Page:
Laws of War :
Declaration of Paris; April 16, 1856.

The Plenipotentiaries who signed the Treaty of Paris of March assembled in conference,

Considering: That maritime law in time of war has long been the subject of deplorable disputes;

That the uncertainty of the law and of the duties in such a matter gives rise to differences of opinion between neutrals and belligerents which may occasion serious difficulties, and even conflicts; that it is consequently advantageous to establish a uniform doctrine on so important a point;

That the Plenipotentiaries assembled in Congress at Paris cannot better respond to the intentions by which their Governments are animated than by seeking to introduce into International relations fixed principles in this respect.

The above-mentioned Plenipotentiaries, being duly authorized, resolved to concert among themselves as to the means of attaining this object; and having come to an agreement, have adopted the following solemn declaration:

1. Privateering is and remains abolished;

2. The neutral flag covers enemy's goods, with the exception of contraband of war;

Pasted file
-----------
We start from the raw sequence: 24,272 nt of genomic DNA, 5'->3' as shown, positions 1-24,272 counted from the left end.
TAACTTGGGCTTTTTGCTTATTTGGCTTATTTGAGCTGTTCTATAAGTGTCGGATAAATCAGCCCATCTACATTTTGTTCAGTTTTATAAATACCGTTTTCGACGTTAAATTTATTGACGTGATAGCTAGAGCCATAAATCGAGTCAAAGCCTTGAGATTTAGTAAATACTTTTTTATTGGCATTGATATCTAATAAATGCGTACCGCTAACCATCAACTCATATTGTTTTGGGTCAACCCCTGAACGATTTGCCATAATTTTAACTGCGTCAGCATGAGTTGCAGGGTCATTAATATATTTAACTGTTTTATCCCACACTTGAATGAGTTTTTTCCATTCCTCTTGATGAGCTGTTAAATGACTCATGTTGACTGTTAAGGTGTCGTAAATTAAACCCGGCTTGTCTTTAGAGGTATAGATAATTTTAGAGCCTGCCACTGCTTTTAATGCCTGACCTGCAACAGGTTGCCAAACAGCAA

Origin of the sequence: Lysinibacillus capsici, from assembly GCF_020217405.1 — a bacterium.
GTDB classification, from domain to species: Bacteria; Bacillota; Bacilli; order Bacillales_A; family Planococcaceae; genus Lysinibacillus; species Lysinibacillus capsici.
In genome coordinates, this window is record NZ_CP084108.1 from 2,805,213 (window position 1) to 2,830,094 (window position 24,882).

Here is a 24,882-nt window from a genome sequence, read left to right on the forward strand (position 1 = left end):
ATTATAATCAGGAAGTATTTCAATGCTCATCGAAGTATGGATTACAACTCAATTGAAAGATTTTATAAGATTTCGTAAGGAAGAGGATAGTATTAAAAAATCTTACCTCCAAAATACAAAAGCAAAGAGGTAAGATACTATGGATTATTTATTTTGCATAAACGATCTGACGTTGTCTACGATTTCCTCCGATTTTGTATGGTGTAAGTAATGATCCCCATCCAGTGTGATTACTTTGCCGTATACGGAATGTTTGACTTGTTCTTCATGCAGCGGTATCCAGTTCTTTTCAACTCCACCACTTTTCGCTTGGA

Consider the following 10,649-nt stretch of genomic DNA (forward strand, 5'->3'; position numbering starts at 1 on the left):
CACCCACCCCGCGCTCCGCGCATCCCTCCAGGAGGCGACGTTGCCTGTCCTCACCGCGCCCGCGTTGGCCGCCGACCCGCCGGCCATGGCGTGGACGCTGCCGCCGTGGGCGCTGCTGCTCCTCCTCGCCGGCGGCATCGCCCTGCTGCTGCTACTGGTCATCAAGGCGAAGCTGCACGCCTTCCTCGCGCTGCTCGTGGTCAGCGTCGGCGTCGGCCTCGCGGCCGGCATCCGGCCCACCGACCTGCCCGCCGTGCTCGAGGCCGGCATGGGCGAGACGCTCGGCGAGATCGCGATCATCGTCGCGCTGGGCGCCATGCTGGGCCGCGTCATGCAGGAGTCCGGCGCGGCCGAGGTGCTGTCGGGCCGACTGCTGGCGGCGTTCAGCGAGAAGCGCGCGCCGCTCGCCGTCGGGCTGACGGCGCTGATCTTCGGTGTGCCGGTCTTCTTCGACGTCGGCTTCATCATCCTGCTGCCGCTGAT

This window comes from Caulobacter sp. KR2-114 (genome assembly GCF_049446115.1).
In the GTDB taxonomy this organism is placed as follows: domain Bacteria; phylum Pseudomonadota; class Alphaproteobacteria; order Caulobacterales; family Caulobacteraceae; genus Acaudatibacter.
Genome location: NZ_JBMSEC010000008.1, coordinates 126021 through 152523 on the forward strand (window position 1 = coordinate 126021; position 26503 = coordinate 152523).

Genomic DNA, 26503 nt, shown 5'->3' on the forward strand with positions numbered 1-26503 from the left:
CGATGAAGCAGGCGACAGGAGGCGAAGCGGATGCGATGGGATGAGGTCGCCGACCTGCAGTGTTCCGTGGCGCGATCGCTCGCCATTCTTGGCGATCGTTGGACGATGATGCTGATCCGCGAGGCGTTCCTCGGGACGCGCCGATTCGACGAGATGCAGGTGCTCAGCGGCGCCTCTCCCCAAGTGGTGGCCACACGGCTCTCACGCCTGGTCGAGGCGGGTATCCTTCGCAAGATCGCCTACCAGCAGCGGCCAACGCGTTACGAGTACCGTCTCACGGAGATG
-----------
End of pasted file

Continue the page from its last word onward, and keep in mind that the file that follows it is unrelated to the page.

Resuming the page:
3. Neutral goods, with the exception of contraband of war, are not liable to capture under enemy's flag;

4. Blockades, in order to be binding, must be effective-that is to say, maintained by a forge sufficient really to prevent access to the coast of the enemy.

The Governments of the undersigned Plenipotentiaries engage to bring the present declaration to the knowledge of the States which have not taken part in the Congress of Paris, and to invite them to accede.

Convinced that the maxims which they now proclaim cannot but be received with gratitude by the whole world, the undersigned Plenipotentiaries doubt not that the efforts of their Governments to obtain the general adoption thereof will be crowned with full success.

The present Declaration is not and shall not be binding, except between those Powers who have acceded, or shall accede, to it.

Conventions and Declarations between the powers concerning war, arbitration and Neutrality.
The Hague : Martinus Nijhoff, 1915.

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